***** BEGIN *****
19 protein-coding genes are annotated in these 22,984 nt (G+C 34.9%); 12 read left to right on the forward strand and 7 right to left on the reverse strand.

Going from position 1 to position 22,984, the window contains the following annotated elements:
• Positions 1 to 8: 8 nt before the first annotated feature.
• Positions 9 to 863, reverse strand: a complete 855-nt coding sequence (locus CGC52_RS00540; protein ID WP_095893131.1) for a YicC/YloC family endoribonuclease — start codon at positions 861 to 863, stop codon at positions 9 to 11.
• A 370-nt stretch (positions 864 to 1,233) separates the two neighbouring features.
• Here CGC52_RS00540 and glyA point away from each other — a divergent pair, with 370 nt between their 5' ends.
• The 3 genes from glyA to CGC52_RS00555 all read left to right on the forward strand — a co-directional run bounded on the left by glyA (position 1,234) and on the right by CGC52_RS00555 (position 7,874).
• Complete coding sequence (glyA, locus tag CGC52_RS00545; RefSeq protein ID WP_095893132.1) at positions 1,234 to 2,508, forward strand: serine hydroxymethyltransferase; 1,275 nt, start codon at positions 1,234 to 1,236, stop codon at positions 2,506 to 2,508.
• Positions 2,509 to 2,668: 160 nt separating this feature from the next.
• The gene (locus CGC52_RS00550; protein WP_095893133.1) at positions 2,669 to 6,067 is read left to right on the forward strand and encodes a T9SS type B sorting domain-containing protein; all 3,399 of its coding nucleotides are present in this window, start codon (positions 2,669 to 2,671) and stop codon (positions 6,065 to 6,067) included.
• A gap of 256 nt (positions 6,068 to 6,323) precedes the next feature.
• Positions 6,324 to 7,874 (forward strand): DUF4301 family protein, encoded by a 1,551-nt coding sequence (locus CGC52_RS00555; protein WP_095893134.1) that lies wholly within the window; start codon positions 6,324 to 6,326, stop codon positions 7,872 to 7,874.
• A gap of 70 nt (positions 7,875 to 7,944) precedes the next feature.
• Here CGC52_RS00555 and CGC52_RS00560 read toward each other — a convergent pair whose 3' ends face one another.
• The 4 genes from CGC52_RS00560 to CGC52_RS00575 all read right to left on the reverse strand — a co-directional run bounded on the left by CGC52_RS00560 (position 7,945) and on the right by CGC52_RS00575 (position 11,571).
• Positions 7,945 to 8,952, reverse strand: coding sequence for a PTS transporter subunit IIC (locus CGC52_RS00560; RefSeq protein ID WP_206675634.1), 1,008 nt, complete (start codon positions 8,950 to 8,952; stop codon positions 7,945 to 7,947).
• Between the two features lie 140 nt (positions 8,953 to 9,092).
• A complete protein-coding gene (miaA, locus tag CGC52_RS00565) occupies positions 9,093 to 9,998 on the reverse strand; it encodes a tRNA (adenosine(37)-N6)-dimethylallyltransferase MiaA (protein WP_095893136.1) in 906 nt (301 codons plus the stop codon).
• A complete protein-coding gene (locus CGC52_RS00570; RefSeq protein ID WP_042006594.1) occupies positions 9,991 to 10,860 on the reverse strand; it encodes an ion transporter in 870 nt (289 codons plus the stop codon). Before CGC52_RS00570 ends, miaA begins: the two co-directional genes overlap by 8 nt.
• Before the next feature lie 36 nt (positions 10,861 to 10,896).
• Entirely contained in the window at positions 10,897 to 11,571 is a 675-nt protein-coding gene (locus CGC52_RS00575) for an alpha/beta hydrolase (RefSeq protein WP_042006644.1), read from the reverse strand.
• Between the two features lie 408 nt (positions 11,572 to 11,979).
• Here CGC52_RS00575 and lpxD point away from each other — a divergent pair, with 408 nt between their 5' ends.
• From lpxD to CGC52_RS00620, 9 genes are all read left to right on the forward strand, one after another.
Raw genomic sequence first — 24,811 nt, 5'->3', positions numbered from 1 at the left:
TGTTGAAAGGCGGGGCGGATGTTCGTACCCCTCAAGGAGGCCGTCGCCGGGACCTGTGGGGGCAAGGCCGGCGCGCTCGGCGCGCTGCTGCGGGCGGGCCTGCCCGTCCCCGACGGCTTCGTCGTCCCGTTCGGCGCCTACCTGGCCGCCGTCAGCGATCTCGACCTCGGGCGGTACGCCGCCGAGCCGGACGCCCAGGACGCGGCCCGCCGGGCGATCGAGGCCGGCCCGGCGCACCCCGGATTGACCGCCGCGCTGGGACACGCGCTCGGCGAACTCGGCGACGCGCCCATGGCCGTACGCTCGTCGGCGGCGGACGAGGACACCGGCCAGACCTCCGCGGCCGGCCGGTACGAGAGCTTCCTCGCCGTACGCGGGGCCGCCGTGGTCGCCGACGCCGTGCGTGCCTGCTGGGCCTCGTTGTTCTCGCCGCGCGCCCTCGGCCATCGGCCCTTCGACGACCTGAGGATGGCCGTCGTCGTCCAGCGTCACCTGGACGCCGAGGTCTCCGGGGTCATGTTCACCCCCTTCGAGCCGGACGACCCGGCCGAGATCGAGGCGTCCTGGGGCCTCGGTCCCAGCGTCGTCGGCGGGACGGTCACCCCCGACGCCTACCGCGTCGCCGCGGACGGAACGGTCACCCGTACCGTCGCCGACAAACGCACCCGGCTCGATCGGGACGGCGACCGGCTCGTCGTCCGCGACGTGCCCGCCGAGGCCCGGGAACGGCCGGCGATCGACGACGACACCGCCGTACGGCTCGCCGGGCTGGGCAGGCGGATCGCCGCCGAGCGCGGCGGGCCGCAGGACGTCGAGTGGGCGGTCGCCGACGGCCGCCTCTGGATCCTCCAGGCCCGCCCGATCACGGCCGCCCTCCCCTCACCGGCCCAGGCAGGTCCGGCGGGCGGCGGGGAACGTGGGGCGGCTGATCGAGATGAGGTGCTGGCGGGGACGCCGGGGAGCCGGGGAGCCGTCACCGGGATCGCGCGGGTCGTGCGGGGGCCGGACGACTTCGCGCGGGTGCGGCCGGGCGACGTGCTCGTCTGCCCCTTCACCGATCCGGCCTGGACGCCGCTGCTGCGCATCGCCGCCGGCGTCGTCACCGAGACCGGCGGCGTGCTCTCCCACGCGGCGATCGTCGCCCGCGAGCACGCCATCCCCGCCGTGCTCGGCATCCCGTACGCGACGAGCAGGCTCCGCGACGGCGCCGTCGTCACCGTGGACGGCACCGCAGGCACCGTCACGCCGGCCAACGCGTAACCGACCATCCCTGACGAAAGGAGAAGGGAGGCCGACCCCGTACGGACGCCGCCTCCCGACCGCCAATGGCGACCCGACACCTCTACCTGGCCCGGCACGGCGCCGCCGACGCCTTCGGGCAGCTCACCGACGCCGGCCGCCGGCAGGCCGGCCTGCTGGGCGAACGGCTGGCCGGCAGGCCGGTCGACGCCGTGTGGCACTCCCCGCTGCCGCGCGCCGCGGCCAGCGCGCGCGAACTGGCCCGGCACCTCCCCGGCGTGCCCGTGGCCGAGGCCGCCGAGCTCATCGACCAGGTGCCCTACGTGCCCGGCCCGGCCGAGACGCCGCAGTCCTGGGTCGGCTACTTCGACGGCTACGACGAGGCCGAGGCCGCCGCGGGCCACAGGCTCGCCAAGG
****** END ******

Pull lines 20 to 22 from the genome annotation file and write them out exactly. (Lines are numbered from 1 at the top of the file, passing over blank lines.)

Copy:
• Before the next feature lie 36 nt (positions 10,861 to 10,896).
• Entirely contained in the window at positions 10,897 to 11,571 is a 675-nt protein-coding gene (locus CGC52_RS00575) for an alpha/beta hydrolase (RefSeq protein WP_042006644.1), read from the reverse strand.
• Between the two features lie 408 nt (positions 11,572 to 11,979).